Over the years I’ve met a few people who so dislike Al Stewart, the mere mention of his name leads to something akin to a gag reflex. During freshman year in college, my old friend Tom, upon hearing that I owned a greatest hits CD of said Stewart, grimaced as if he’d just sampled a plate of cow dung. Nevertheless, I continued to be a casual fan of Stewart, having purchased four of his records on vinyl – all of them either used or cutouts (remember those?) – but not going beyond 24 Carrots. When Russians & Americans came out in 1984, I was tempted to take the plunge with my hard-earned money from Kolb’s Garden Center, but instead opted for Elton John’s Breaking Hearts.
Seven years later, when I learned that Stewart was playing not three blocks away from my apartment at a tiny stage on Cathedral Square in Milwaukee on a sunny afternoon – not exactly the venue or the time of a major rock star – I figured, what the hell. I walked alone, took a seat, and Stewart took the stage with accompanying musician Peter White and played a great set in front of a sparse crowd, but what stuck with me most were the haunting images of a then-unreleased song called “Trains,” another of Stewart’s history lessons, culminating in the tragic turns that locomotives took in the carrying out of Nazi orders during the Holocaust.
Last night, I was once again graced with a fine concert by Stewart, this time at the City Winery in Chicago, the first of two nights with a particular album highlighted. I opted to see The Year of the Cat from 1976 rather than Past, Present and Future from three years prior. What can I say? My fandom of Stewart’s catalog only goes so deep, but it was great to hear the man once again after twenty-seven years.
Opening with three tracks (“Sirens of Titan,” “Antarctica,” and “Time Passages”) prior to delving into the evening’s featured album, 72-year-old Stewart’s voice sounded rather thin, but since he never had a powerhouse voice to begin with, all that was truly missed was some of the high range, and he had to weave in alternative melodies on “Time Passages” and many of the songs from Year of the Cat. Dressed in dress slacks and long-sleeve button-down shirt, he looked more like a banker on lunch-break than an artist, but Stewart wasn’t even hip in the 1970s, so what would one expect when he finally reached his 70s?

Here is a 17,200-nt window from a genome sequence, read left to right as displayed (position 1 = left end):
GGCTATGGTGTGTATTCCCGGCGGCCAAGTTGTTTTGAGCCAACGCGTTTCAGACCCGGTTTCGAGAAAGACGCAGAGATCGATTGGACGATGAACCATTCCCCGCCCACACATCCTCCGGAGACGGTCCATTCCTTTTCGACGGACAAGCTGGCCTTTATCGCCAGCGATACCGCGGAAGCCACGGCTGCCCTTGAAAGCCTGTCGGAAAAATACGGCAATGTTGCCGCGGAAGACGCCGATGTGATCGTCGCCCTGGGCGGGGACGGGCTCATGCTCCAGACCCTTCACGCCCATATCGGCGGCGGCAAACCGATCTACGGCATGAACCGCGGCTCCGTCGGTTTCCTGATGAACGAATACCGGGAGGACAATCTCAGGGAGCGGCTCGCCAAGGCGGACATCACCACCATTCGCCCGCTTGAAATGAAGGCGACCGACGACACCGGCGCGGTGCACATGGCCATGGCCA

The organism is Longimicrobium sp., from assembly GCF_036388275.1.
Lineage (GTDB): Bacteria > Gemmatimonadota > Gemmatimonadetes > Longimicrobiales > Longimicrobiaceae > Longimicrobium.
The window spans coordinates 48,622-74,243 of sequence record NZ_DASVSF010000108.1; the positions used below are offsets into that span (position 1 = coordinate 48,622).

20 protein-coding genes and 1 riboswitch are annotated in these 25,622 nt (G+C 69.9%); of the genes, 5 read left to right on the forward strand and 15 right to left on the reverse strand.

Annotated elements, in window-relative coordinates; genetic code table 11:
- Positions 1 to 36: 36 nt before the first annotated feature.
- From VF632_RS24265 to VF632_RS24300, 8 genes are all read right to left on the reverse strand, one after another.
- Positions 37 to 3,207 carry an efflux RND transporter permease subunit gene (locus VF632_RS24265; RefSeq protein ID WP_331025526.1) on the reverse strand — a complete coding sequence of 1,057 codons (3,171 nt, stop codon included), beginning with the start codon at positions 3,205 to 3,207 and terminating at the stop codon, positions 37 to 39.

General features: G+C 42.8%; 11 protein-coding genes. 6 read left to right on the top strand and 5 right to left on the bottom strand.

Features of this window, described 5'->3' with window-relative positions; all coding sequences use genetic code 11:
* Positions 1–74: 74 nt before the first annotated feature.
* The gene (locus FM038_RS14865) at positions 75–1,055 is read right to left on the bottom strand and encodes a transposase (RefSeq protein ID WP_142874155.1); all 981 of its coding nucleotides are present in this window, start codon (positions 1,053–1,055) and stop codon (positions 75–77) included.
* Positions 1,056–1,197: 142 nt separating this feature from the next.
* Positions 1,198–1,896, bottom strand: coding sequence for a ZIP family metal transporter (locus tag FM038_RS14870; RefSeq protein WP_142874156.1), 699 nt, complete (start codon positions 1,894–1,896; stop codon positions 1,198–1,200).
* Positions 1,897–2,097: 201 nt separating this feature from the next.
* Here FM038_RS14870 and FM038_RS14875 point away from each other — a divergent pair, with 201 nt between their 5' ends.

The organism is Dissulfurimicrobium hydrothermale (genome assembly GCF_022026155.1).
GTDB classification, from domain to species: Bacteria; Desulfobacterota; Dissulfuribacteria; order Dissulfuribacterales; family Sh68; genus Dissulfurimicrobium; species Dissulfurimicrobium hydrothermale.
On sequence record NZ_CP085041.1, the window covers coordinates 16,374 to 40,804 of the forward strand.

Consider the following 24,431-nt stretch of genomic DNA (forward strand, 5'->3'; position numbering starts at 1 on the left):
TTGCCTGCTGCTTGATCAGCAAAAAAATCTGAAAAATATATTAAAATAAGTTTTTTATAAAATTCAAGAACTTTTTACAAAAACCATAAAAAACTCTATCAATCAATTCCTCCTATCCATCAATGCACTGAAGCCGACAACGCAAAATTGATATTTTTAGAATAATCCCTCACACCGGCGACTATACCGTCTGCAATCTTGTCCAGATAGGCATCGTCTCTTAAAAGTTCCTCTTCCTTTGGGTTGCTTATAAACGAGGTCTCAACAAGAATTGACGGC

What Stewart lacked in singing voice he made up for in telling stories, offering several insights between songs that kept the audience (my son may have won the prize for youngest attendee) engaged and – often – laughing. Stewart mentioned that for a folk-rock historian, having a hit was not enviable, and so he began Year of the Cat with a song about a naval battle in 1591 (“Lord Grenville”) followed by another history lesson with “On the Border.” Alas, the second song was a hit, as was the album’s title track, perhaps making Stewart very uncool among his folk-rock brethren. He also told a story of how he began to play the guitar in the middle of nowhere, England, only to eventually find another guitarist nearby named Robert Fripp, the eventual virtuoso of King Crimson fame. Not a bad find, even if Stewart ultimately rebuffed Fripp’s insistence on learning jazz chords. Introducing the song “Broadway Hotel,” Stewart explained that the song was about a seduction at a hotel in Portland, Oregon. He waited a beat, then added: “I highly recommend it.”
Joined on-stage was Stewart’s opening and accompanying band, Chicago’s very own Empty Pockets, a stellar act whose six-song opening set of tight harmonies and soulful melodies fit well into the evening’s performances. The standout for me was guitarist Josh Solomon, who nailed every part required of Stewart’s catalogue and then some, including a fine electric piano solo that surpassed anything I could have performed. (I hate it when guitarists can also play keys better than me!) Also on-stage was multi-instrumentalist Marc Macisso, who hammed it up for the appreciative audience, particularly during the signature sax solos of “Time Passages” and “Year of the Cat.”
Gone are the days when a melodic history lesson could become a radio hit, but for one night in Chicago, history was cool again. I had asked several people to joined me for the evening, but none took the bait, and my son, who knew little of Stewart prior to the concert, said afterwards, “I’m glad your friends said no to the show.” So there you are, Al. You’ve earned the appreciation of a 16-year-old. Not a bad feat for an aging rocker.